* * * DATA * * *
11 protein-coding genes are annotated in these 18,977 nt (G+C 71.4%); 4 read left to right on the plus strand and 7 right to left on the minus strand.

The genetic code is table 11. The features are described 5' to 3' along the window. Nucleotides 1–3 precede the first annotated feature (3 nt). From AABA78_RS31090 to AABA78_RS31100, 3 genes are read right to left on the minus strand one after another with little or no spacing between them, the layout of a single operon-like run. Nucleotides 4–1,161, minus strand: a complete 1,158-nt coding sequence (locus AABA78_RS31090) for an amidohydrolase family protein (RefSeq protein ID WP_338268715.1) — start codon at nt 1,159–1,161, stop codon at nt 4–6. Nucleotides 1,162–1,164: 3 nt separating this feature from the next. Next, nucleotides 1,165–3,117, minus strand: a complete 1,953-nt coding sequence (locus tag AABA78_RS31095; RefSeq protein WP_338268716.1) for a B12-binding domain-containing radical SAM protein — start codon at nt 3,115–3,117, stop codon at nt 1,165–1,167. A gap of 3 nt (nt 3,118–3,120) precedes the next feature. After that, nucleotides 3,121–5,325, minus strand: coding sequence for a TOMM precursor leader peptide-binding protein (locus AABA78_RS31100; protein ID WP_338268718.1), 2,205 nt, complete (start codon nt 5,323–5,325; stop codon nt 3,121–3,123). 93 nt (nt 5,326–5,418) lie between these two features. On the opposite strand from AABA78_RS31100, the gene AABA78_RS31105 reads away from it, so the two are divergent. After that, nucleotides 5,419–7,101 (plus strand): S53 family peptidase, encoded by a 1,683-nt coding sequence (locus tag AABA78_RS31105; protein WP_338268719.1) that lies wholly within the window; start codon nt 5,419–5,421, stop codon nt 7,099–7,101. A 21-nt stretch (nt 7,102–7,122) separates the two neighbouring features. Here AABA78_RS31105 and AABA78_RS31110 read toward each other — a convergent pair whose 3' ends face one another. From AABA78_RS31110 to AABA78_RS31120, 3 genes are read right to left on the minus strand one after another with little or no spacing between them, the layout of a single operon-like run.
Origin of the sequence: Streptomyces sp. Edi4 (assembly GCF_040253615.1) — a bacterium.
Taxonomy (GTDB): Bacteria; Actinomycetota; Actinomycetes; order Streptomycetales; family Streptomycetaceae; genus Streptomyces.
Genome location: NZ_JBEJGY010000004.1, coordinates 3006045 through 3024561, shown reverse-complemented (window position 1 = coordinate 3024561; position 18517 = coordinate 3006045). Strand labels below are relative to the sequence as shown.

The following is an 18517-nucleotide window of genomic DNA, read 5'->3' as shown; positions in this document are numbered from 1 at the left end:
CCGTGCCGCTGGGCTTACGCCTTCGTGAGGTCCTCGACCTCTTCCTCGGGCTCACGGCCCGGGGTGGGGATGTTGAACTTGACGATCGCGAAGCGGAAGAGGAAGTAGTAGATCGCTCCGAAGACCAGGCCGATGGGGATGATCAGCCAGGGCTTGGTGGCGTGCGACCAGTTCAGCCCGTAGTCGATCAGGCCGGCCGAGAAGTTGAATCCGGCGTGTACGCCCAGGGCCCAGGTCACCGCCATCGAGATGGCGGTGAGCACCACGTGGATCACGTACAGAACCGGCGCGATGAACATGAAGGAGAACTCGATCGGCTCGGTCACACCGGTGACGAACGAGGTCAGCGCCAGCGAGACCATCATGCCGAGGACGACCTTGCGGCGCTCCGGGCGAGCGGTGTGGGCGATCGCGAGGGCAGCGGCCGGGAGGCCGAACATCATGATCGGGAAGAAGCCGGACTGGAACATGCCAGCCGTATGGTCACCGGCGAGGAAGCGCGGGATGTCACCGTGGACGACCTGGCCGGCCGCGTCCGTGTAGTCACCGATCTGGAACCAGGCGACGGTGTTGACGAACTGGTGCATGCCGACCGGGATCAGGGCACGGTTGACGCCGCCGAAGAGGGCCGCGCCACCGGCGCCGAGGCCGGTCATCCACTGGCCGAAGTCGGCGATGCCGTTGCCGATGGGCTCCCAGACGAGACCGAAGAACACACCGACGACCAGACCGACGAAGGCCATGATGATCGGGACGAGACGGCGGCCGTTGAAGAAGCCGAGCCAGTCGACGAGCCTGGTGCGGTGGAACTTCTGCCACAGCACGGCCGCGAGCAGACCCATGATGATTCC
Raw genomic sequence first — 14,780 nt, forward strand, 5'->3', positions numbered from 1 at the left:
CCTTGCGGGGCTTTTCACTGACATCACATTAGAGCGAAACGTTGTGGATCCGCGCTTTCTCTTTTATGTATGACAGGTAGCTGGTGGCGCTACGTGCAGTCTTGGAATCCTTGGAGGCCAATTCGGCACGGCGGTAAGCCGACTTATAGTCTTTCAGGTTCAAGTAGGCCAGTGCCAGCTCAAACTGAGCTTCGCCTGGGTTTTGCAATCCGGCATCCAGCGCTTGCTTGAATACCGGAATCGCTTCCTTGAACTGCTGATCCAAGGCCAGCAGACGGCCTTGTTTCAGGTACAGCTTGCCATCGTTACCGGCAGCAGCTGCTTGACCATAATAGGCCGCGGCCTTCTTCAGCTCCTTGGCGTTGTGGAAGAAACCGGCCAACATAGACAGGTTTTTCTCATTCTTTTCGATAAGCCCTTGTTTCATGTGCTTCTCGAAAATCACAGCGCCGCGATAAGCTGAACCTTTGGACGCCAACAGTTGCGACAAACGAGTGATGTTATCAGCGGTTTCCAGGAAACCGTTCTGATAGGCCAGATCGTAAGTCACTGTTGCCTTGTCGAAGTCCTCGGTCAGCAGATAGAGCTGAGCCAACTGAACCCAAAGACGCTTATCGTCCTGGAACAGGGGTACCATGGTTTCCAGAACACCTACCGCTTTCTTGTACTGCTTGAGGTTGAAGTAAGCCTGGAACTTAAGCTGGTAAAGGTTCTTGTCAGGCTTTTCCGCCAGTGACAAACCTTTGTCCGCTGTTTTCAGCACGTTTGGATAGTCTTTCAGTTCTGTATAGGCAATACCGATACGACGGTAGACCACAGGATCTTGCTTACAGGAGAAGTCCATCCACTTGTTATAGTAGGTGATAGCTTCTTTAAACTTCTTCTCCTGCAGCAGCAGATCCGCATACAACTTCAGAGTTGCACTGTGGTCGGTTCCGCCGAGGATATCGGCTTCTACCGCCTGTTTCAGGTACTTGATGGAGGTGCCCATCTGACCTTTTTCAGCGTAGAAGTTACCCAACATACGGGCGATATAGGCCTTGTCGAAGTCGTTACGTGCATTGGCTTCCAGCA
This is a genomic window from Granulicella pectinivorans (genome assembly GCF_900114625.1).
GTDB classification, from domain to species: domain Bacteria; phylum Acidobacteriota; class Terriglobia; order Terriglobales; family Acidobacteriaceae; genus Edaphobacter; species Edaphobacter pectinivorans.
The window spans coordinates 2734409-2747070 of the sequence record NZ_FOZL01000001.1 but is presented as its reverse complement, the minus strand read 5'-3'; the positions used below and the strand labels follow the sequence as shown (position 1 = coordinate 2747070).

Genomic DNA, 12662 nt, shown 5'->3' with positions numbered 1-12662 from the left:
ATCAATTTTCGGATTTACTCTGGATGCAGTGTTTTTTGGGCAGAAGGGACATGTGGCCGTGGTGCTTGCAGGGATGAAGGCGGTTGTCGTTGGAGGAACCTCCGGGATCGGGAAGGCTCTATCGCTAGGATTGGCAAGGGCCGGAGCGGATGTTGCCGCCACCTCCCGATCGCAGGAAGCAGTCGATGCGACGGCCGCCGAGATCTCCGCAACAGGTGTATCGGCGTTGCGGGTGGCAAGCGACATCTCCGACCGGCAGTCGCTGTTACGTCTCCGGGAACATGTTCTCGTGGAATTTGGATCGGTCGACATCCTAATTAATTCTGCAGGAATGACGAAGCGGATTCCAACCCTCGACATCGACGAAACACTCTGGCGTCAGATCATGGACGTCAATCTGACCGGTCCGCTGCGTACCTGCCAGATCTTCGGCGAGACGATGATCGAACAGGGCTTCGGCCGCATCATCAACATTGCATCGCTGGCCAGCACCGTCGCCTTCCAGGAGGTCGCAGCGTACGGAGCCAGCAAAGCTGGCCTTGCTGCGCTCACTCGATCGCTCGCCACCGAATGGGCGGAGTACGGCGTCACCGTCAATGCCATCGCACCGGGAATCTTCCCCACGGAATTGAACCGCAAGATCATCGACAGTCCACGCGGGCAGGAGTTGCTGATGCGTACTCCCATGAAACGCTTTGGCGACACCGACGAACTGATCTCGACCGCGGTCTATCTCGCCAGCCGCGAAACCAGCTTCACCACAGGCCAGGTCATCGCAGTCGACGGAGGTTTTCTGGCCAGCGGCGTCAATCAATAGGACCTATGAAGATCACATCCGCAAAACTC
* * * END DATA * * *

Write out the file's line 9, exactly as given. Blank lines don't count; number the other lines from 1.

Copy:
CCTTGCGGGGCTTTTCACTGACATCACATTAGAGCGAAACGTTGTGGATCCGCGCTTTCTCTTTTATGTATGACAGGTAGCTGGTGGCGCTACGTGCAGTCTTGGAATCCTTGGAGGCCAATTCGGCACGGCGGTAAGCCGACTTATAGTCTTTCAGGTTCAAGTAGGCCAGTGCCAGCTCAAACTGAGCTTCGCCTGGGTTTTGCAATCCGGCATCCAGCGCTTGCTTGAATACCGGAATCGCTTCCTTGAACTGCTGATCCAAGGCCAGCAGACGGCCTTGTTTCAGGTACAGCTTGCCATCGTTACCGGCAGCAGCTGCTTGACCATAATAGGCCGCGGCCTTCTTCAGCTCCTTGGCGTTGTGGAAGAAACCGGCCAACATAGACAGGTTTTTCTCATTCTTTTCGATAAGCCCTTGTTTCATGTGCTTCTCGAAAATCACAGCGCCGCGATAAGCTGAACCTTTGGACGCCAACAGTTGCGACAAACGAGTGATGTTATCAGCGGTTTCCAGGAAACCGTTCTGATAGGCCAGATCGTAAGTCACTGTTGCCTTGTCGAAGTCCTCGGTCAGCAGATAGAGCTGAGCCAACTGAACCCAAAGACGCTTATCGTCCTGGAACAGGGGTACCATGGTTTCCAGAACACCTACCGCTTTCTTGTACTGCTTGAGGTTGAAGTAAGCCTGGAACTTAAGCTGGTAAAGGTTCTTGTCAGGCTTTTCCGCCAGTGACAAACCTTTGTCCGCTGTTTTCAGCACGTTTGGATAGTCTTTCAGTTCTGTATAGGCAATACCGATACGACGGTAGACCACAGGATCTTGCTTACAGGAGAAGTCCATCCACTTGTTATAGTAGGTGATAGCTTCTTTAAACTTCTTCTCCTGCAGCAGCAGATCCGCATACAACTTCAGAGTTGCACTGTGGTCGGTTCCGCCGAGGATATCGGCTTCTACCGCCTGTTTCAGGTACTTGATGGAGGTGCCCATCTGACCTTTTTCAGCGTAGAAGTTACCCAACATACGGGCGATATAGGCCTTGTCGAAGTCGTTACGTGCATTGGCTTCCAGCA